Siemens (2013) mind map deconstruction and commentary

Mindmap deconstruction of Siemens, G. (2013) Learning Analytics The Emergence of a Discipline.  Click to open higher resolution version in new browser tab. Browser with zoom functionality will be needed to see detail.

Learning analytics

My experience of learning analytics is at a fairly rudimentary level. The tools I have built into the Academy I manage enable me to look at data at a macro level through to individual learner completions.  I don’t have the sophisticated tracking of learner navigation in terms of click through,  time spent on task etc. immediately to hand, although, some of this information is being recorded and looking at the subject in more detail this week has prompted me to look again at data that could provide valuable insights.

Siemens makes the point that “To be effective, holistic, and transferable, future analytics projects must afford the capacity to include additional data through observation and human manipulation of the existing data sets”.   The additional data and human observation I find most valuable in my own professional practice are the insights gained from the social tools I have built into the Learning Academy.  Discussion and blog comments augment and add colour to the otherwise ‘dry’ learning analytics data.  Together these two resources do enable me to “incorporate […] feedback into future design of learning content.” and in some cases into existing content.

I think the output of learning analytics alone, without the additional layer of human created metadata, would not provide me with sufficient information to judge what learning had taken place or the effectiveness of the materials provided.  As Siemens suggest “The learning process is creative, requiring the generation of new ideas, approaches, and concepts. Analytics, in contrast, is about identifying and revealing what already exists.”  and “The learning process is essentially social and cannot be completely reduced to algorithms.”

Organisational capacity

“Prior to launching a project, organizations will benefit from taking stock of their capacity for analytics and willingness to have analytics have an impact on existing processes.”  I wonder how often this happens in reality.  The business I work for is both purpose and numbers driven, the strategy (hope) being that the former drives the latter.  There is certainly a willingness to react to analytics in all aspects of the business, whether that be customer satisfaction scores, unit sales or learning and development provision.  In my view there is also a danger in reacting immediately to analytics, strategy being a long-game activity, where cultural and other changes can take months or even years to shift.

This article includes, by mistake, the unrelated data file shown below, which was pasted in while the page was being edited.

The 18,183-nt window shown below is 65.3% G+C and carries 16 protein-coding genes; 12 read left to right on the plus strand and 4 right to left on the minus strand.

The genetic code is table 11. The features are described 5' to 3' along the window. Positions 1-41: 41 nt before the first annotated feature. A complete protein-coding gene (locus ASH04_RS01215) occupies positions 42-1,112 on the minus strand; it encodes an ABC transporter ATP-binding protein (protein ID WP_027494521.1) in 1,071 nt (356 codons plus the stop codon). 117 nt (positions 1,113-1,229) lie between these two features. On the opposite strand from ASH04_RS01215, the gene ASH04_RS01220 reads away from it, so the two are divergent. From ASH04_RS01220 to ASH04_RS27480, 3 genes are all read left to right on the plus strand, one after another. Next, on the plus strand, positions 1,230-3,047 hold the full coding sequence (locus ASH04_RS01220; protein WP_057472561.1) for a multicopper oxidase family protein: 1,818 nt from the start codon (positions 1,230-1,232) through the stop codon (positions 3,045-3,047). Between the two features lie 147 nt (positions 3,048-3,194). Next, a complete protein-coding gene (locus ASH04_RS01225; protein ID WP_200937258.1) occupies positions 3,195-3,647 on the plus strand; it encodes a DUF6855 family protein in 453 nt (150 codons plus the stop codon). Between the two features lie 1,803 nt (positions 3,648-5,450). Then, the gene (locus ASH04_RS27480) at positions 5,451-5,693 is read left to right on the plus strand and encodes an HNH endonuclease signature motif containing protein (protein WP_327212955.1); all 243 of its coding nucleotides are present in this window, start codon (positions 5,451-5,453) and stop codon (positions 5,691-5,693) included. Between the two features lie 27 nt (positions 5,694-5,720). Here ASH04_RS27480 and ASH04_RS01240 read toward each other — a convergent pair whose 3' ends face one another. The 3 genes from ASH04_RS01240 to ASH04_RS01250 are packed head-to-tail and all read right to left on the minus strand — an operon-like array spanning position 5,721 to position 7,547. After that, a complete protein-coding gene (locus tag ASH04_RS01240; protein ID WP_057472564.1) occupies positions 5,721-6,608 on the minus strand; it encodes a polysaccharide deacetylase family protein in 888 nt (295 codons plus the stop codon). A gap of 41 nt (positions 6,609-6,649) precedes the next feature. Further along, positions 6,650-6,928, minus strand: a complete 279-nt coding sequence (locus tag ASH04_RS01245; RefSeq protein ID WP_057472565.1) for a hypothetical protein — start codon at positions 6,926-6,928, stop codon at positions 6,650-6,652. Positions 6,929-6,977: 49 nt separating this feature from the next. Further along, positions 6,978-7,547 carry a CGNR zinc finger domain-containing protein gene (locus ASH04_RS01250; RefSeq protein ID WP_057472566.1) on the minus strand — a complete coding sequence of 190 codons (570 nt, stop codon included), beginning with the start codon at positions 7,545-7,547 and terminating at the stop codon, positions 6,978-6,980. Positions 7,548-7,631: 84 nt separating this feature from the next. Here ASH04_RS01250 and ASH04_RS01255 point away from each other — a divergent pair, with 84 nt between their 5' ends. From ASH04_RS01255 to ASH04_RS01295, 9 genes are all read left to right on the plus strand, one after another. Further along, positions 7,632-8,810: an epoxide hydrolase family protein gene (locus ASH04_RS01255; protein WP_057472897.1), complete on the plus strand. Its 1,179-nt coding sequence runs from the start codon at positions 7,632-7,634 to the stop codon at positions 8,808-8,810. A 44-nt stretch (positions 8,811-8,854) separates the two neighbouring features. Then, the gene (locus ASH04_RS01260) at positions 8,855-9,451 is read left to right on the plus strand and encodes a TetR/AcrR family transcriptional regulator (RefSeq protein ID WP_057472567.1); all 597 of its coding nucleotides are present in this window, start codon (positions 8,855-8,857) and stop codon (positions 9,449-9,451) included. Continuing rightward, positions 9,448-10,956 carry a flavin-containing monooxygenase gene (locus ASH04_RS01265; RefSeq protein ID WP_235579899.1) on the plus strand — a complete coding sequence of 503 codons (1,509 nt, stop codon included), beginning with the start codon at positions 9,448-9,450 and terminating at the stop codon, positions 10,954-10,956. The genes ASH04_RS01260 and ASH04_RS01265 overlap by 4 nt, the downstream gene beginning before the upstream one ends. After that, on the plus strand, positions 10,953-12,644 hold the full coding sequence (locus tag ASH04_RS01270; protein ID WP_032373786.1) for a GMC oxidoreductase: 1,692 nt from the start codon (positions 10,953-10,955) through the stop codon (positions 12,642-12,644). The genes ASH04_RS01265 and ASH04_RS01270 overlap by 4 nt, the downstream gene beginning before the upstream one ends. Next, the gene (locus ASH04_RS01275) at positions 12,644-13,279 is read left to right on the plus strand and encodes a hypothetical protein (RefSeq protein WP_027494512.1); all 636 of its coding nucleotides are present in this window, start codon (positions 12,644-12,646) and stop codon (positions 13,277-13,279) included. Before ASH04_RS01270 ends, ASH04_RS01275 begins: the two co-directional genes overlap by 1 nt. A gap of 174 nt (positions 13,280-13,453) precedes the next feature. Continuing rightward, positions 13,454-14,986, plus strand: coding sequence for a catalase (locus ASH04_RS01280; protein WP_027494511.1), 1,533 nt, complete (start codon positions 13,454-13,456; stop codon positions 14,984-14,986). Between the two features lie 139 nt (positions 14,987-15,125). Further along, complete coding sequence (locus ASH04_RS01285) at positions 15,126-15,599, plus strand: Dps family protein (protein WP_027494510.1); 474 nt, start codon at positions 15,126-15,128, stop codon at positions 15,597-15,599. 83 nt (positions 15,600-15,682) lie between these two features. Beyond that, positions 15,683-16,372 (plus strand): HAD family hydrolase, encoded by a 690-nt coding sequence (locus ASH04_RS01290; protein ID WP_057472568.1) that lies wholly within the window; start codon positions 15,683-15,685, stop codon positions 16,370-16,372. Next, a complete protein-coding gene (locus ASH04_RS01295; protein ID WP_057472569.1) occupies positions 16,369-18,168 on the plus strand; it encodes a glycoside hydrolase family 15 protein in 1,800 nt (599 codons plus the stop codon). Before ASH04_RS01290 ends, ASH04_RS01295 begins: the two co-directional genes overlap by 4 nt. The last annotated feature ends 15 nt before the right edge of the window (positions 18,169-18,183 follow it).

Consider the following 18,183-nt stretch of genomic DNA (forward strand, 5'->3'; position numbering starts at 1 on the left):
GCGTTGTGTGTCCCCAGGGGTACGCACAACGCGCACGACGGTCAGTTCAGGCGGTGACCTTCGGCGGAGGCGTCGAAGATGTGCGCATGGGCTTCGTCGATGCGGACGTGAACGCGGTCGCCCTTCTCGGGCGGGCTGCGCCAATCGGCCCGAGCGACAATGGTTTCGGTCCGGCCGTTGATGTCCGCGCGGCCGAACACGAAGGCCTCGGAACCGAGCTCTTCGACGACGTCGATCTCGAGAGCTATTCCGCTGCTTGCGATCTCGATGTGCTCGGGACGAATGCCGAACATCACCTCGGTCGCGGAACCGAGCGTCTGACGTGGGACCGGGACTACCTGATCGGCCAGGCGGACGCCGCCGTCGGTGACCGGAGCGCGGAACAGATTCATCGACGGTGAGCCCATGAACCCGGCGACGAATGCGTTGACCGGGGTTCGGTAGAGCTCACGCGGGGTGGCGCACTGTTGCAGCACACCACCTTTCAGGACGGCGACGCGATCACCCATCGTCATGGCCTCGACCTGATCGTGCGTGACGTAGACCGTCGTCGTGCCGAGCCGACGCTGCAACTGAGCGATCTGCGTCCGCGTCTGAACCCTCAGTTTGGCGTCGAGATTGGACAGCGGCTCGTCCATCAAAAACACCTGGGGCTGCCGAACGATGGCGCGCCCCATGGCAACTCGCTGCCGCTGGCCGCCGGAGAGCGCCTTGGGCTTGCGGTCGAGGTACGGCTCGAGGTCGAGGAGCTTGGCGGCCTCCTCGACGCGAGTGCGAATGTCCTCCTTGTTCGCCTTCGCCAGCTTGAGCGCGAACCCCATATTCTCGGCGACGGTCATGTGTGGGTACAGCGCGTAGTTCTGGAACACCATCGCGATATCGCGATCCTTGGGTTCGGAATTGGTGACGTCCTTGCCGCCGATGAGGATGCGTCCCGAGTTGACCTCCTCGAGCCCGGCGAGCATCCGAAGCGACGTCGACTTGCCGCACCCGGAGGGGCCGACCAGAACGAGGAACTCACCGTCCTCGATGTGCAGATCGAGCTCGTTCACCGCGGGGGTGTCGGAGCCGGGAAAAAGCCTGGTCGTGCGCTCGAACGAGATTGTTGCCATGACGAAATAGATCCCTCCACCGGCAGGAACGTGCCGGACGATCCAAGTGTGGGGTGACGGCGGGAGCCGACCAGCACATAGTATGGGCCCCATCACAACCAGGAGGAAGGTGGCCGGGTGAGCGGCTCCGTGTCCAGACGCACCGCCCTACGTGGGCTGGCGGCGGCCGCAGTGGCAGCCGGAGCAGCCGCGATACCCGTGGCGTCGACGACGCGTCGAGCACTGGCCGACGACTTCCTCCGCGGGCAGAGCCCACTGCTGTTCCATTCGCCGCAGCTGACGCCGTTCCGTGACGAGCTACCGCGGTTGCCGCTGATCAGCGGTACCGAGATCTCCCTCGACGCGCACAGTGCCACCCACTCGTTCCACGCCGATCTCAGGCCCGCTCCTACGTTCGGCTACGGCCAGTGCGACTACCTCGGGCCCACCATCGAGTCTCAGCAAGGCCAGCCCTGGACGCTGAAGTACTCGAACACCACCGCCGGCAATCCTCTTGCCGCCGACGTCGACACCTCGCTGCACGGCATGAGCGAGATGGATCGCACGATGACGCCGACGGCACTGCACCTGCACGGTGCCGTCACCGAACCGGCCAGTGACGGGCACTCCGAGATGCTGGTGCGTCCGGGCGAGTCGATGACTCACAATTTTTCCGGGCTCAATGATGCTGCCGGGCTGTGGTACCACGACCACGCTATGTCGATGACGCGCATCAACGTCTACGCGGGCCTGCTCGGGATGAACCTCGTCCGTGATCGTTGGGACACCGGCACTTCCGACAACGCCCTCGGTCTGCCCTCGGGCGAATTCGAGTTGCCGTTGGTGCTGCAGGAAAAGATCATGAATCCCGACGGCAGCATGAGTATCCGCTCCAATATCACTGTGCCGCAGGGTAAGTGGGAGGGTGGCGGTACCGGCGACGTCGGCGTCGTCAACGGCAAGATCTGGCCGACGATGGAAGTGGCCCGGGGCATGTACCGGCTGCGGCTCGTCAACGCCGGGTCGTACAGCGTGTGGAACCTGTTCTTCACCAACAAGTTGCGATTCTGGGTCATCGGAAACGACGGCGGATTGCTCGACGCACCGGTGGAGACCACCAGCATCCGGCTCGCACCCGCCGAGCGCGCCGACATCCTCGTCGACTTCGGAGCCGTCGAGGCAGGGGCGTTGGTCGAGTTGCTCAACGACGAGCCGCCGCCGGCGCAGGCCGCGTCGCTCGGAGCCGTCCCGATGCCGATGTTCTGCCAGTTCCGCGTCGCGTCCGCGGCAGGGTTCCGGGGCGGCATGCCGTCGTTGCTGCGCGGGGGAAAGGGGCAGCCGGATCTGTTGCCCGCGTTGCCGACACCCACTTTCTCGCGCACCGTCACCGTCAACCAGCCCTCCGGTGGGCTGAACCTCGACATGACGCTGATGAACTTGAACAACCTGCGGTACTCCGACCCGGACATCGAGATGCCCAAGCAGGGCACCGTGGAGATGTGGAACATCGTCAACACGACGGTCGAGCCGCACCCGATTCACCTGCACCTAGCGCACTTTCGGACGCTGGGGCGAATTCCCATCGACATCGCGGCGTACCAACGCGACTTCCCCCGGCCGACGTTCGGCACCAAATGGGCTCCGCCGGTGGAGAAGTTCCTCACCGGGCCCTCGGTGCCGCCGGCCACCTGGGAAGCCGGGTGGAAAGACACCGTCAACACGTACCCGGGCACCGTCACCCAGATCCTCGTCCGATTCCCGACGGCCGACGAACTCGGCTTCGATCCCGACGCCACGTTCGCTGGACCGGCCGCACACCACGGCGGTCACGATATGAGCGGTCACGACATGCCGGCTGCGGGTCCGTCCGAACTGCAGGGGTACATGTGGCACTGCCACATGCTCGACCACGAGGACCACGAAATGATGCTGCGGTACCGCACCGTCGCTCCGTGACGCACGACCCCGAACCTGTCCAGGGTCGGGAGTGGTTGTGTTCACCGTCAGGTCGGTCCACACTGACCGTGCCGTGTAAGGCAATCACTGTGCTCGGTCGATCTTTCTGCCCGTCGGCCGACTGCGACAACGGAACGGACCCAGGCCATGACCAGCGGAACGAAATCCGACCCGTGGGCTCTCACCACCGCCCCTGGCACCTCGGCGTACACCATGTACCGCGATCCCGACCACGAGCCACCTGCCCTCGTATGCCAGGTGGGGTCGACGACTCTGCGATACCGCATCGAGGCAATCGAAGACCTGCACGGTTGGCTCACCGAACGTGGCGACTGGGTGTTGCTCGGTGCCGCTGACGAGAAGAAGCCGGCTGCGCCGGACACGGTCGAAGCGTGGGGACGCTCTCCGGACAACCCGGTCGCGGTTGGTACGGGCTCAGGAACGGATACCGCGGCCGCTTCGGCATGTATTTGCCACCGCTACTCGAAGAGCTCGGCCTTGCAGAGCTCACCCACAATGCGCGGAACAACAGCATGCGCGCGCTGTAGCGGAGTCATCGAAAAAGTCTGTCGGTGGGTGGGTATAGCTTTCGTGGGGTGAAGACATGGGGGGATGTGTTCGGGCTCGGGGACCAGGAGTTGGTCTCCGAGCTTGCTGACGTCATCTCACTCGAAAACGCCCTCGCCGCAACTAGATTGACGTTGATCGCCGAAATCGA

Privacy and scope

Siemens raises some important issues around privacy and scope. “Distributed and fragmented data present a significant challenge for analytics researchers. The data trails that learners generate are captured in different systems and databases. The experiences of learners interacting with content, each other, and software systems are not available as a coherent whole for analysis.”  I’ve attempted to combat this by integrating everything into one platform, with a single view of the learner.  Where this hasn’t been possible we’ve gone to great lengths to implement a single sign on solution, which is both easier and more convenient for the learner but also helps avoid some of the issues Siemens raises.

From a privacy perspective I’ve implemented as open a model as I’m able to with the data that is available.  I’d love to be able to do more to personalise learning for individual learners but, as with all commercial operations, this comes back to the three levers of cost, time available and quality achievable.  However, our learners are able to interrogate their own learner record and they have an achievements wall where all learning completed online is tracked, along with any external achievements the learner wishes to add manually.  They can also see how their achievements compare to those of their peers. In this respect learners can “see what the institution sees”.

All references are from

Siemens, G. (2013) Learning Analytics: the emergence of a discipline. American Behavioral Scientist, 57(10): 1380-1400